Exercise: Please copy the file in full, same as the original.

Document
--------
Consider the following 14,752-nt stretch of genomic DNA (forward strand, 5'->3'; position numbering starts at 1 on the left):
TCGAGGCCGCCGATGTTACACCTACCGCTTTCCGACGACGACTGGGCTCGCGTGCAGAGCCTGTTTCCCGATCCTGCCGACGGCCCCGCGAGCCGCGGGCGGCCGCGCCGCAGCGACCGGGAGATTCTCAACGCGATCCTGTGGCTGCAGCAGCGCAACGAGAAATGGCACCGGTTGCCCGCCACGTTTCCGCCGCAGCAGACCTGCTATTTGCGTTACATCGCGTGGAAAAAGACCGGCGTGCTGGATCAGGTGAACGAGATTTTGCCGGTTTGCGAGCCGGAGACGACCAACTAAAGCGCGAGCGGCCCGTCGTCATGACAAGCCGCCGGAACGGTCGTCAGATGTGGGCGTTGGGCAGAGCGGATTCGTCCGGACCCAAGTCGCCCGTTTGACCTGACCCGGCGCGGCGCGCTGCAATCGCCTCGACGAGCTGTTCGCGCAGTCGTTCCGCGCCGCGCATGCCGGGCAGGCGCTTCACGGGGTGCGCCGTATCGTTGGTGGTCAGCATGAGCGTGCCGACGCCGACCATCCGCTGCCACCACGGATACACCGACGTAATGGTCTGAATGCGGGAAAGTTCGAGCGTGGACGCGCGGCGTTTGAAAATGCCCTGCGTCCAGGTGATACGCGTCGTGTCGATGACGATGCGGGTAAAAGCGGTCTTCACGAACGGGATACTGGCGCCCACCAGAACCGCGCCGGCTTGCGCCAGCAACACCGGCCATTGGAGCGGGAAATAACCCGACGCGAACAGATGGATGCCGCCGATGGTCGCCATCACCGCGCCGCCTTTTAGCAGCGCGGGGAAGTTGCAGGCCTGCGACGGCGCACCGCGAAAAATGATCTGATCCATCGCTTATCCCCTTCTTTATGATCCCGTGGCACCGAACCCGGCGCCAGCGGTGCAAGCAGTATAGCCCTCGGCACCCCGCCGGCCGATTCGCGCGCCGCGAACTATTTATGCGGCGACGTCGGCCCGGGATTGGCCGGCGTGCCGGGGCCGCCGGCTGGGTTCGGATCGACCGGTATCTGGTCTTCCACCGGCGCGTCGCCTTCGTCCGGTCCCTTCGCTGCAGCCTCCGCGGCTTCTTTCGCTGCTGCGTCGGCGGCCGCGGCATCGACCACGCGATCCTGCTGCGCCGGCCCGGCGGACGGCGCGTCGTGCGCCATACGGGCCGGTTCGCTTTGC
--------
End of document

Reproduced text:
Consider the following 14,752-nt stretch of genomic DNA (forward strand, 5'->3'; position numbering starts at 1 on the left):
TCGAGGCCGCCGATGTTACACCTACCGCTTTCCGACGACGACTGGGCTCGCGTGCAGAGCCTGTTTCCCGATCCTGCCGACGGCCCCGCGAGCCGCGGGCGGCCGCGCCGCAGCGACCGGGAGATTCTCAACGCGATCCTGTGGCTGCAGCAGCGCAACGAGAAATGGCACCGGTTGCCCGCCACGTTTCCGCCGCAGCAGACCTGCTATTTGCGTTACATCGCGTGGAAAAAGACCGGCGTGCTGGATCAGGTGAACGAGATTTTGCCGGTTTGCGAGCCGGAGACGACCAACTAAAGCGCGAGCGGCCCGTCGTCATGACAAGCCGCCGGAACGGTCGTCAGATGTGGGCGTTGGGCAGAGCGGATTCGTCCGGACCCAAGTCGCCCGTTTGACCTGACCCGGCGCGGCGCGCTGCAATCGCCTCGACGAGCTGTTCGCGCAGTCGTTCCGCGCCGCGCATGCCGGGCAGGCGCTTCACGGGGTGCGCCGTATCGTTGGTGGTCAGCATGAGCGTGCCGACGCCGACCATCCGCTGCCACCACGGATACACCGACGTAATGGTCTGAATGCGGGAAAGTTCGAGCGTGGACGCGCGGCGTTTGAAAATGCCCTGCGTCCAGGTGATACGCGTCGTGTCGATGACGATGCGGGTAAAAGCGGTCTTCACGAACGGGATACTGGCGCCCACCAGAACCGCGCCGGCTTGCGCCAGCAACACCGGCCATTGGAGCGGGAAATAACCCGACGCGAACAGATGGATGCCGCCGATGGTCGCCATCACCGCGCCGCCTTTTAGCAGCGCGGGGAAGTTGCAGGCCTGCGACGGCGCACCGCGAAAAATGATCTGATCCATCGCTTATCCCCTTCTTTATGATCCCGTGGCACCGAACCCGGCGCCAGCGGTGCAAGCAGTATAGCCCTCGGCACCCCGCCGGCCGATTCGCGCGCCGCGAACTATTTATGCGGCGACGTCGGCCCGGGATTGGCCGGCGTGCCGGGGCCGCCGGCTGGGTTCGGATCGACCGGTATCTGGTCTTCCACCGGCGCGTCGCCTTCGTCCGGTCCCTTCGCTGCAGCCTCCGCGGCTTCTTTCGCTGCTGCGTCGGCGGCCGCGGCATCGACCACGCGATCCTGCTGCGCCGGCCCGGCGGACGGCGCGTCGTGCGCCATACGGGCCGGTTCGCTTTGC